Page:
Wednesday, February 17 – Crescent Moon helps locate Uranus (evening)
Although a nearby bright Moon does magnitude 5.8 planet Uranus no favours, its monthly visits can help to show you where the distant planet is located. In the western sky on Wednesday, February 17, the 33-per-cent-illuminated crescent Moon will shine several finger widths to the upper left (or 4 degrees to the celestial southeast) of Uranus. Note Uranus’ position about midway between the medium-bright stars Menkar (Alpha Ceti) and Sheratan (Beta Arietis) and seek out the blue-green planet with binoculars, or even your unaided eyes, on a subsequent moonless night.
Thursday, February 18 – Moon meets Mars (evening)
In the southwestern sky on the evening of Thursday, February 18, the waxing, half-illuminated Moon will be positioned several finger widths below (or 3.7 degrees to the celestial south) of Mars. The Moon and the planet will appear together in the field of view of binoculars (red circle). By the time they set in the west shortly after midnight local time, the diurnal rotation of the sky will lift the Moon to the planet’s left.
Friday, February 19 – First quarter Moon (at 18:47 GMT) passes Taurus
When the Moon completes the first quarter of its orbit around Earth at 1:47 p.m. EST (or 18:47 GMT) on Friday, February 19, the relative positions of the Earth, Sun and Moon will cause us to see it half-illuminated on its eastern side. At first quarter, the Moon always rises around noon and sets around midnight, so it is also visible in the afternoon daytime sky. The evenings surrounding first quarter are the best for seeing the lunar terrain when it is dramatically lit by low-angled sunlight. This first quarter phase will occur while the moon is passing several degrees to the right (celestial north) of the triangular face of Taurus, which is composed of the large Hyades star cluster and the bright foreground star Aldebaran. Look for the bright Pleiades star cluster to the Moon’s right.
Saturday, February 20 – The Lunar Straight Wall (evening)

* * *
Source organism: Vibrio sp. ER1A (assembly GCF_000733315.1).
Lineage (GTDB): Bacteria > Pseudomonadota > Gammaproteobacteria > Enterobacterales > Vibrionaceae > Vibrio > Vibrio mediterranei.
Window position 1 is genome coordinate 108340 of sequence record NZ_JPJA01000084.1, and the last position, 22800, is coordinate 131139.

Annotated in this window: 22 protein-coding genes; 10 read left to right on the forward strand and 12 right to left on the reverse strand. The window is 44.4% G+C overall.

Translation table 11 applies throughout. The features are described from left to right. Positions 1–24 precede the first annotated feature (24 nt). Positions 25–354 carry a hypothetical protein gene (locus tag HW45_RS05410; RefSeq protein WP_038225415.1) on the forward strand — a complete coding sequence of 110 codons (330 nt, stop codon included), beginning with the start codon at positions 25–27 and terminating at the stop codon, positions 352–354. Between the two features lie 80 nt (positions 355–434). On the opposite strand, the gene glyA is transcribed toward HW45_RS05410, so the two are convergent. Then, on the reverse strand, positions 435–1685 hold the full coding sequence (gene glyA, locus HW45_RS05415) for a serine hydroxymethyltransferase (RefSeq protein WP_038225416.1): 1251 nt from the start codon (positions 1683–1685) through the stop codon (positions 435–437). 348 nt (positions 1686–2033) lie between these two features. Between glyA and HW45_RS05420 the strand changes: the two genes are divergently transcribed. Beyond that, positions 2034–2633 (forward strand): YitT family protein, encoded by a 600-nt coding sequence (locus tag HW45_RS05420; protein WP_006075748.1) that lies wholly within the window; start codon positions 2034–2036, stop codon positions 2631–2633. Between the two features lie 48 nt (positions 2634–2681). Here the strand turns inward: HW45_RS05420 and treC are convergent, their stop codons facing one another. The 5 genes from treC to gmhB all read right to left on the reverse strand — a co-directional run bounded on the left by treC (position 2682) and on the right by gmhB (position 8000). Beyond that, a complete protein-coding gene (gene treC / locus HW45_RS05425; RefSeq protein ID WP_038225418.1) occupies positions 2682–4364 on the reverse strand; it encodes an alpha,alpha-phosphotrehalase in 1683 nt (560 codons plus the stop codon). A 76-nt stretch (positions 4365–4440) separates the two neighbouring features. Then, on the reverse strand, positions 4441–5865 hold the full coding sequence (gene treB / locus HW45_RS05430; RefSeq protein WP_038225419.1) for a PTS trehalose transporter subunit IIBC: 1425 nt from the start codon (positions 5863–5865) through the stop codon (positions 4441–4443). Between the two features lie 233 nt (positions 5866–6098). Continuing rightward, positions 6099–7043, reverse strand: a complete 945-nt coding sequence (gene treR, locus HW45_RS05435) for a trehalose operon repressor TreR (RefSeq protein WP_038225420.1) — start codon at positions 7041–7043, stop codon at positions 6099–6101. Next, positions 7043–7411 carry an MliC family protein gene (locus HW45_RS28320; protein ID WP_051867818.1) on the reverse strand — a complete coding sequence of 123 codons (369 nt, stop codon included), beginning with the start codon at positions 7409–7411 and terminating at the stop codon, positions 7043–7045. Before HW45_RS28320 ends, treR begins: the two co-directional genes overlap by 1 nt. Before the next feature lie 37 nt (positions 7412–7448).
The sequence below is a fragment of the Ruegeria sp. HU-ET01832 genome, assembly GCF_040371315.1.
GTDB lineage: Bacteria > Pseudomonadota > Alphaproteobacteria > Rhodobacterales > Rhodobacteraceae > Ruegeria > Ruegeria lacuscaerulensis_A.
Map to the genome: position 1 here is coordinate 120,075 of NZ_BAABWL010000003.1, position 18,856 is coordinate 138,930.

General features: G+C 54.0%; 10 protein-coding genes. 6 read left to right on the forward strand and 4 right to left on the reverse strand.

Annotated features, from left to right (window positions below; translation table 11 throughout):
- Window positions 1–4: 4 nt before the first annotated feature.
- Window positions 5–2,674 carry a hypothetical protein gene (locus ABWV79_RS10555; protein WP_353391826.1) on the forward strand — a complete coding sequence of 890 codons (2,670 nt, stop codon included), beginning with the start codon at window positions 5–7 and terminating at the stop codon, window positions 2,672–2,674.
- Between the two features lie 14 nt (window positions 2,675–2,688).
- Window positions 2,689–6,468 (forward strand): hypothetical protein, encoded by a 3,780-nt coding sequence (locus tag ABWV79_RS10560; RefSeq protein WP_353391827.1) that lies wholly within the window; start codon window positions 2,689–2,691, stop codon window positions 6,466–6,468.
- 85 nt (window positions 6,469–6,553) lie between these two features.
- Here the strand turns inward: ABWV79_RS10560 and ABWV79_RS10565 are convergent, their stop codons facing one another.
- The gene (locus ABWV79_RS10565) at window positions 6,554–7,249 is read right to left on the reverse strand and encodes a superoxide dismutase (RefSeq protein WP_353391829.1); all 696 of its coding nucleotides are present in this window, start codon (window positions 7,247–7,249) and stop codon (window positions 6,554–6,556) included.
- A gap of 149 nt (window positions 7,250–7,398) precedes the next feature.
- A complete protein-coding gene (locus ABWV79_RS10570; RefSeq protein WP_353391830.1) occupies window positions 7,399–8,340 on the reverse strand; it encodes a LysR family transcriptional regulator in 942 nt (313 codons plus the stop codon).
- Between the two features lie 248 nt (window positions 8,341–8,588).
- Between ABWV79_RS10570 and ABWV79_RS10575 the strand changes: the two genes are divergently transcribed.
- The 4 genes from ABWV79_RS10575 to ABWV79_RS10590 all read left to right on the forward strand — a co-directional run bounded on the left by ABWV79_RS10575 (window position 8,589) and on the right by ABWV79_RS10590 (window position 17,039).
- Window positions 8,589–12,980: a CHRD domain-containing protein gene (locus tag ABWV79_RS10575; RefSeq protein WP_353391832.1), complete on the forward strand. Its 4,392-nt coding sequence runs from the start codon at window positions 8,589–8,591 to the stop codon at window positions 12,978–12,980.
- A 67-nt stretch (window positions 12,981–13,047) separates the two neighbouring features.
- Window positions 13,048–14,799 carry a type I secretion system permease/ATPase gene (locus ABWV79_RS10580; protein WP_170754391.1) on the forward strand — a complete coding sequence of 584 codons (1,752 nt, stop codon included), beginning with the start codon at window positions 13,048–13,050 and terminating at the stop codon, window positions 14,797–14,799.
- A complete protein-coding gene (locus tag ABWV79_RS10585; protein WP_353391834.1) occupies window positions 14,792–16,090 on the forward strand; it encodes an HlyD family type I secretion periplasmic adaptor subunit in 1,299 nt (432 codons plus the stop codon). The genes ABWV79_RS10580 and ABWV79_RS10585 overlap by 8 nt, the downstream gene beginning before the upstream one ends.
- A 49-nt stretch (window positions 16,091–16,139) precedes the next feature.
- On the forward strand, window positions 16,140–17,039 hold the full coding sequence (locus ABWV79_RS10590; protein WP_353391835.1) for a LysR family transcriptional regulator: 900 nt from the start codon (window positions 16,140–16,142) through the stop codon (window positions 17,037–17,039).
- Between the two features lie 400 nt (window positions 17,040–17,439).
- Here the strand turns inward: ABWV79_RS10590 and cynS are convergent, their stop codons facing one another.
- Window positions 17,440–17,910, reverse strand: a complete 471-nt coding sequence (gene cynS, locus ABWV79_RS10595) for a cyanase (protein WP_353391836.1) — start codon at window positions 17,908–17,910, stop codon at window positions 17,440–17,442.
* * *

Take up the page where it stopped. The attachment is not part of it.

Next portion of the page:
On Saturday evening, February 20, the pole-to-pole terminator boundary that divides the lit and dark hemispheres of the waxing gibbous Moon will fall just to the left (or lunar west) of Rupes Recta, also known as the Lunar Straight Wall. This feature is very obvious in good binoculars and backyard telescopes. The rupes, Latin for “cliff”, is a north-south-aligned fault scarp that extends for 65 miles (110 km) across the southeastern part of Mare Nubium — that’s the large dark region in the lower third of the Moon’s Earth-facing hemisphere. The Straight Wall is always prominent a day or two after first quarter, and again just before third quarter. For reference, the Straight Wall is located due north of the prominent crater Tycho.
Sunday, February 21 – Moon in the Winter Hexagon (evening)
The Winter Hexagon, also known as the Winter Football and Winter Circle, is an asterism composed of the brightest stars in the constellations of Canis Major, Orion, Taurus, Auriga, Gemini, and Canis Minor — specifically Sirius, Rigel, Aldebaran, Capella, Castor & Pollux and Procyon. After dusk, the huge pattern will stand upright in the southeastern sky, extending from 30 degrees above the horizon to overhead. The Milky Way passes vertically through the asterism. The hexagon is visible during evenings from mid-November to spring every year. The waxing gibbous Moon will travel through the asterism from February 20 to 22.
Sunday, February 21 – Bright Moon crosses Messier 35 (overnight)
On Sunday night, February 21, the eastward orbital motion of the Moon (green line) will carry it towards and across the large open star cluster known as Messier 35, or the Shoe-Buckle Cluster. After dusk on Sunday, the waxing gibbous Moon will be positioned several finger widths to the lower right of the cluster. Hour by hour, the Moon will approach the cluster. By the time the Moon sets after 3 a.m. local time, observers in the Eastern Time Zone will see the Moon only a finger’s width below the cluster. Observers farther west will see the Moon pass across the cluster and leave it behind before moonset. To best see Messier 35’s stars, hide the bright Moon beyond the upper edge of your binoculars’ field of view.
Chris Vaughan is a science writer, geophysicist, astronomer, planetary scientist and an “outreach RASCal.” He writes Astronomy Skylights, and you can follow him on Twitter at @astrogeoguy. He can also bring his Digital Starlab portable inflatable planetarium to your school or other daytime or evening event. Contact him through AstroGeo.ca to tour the universe together.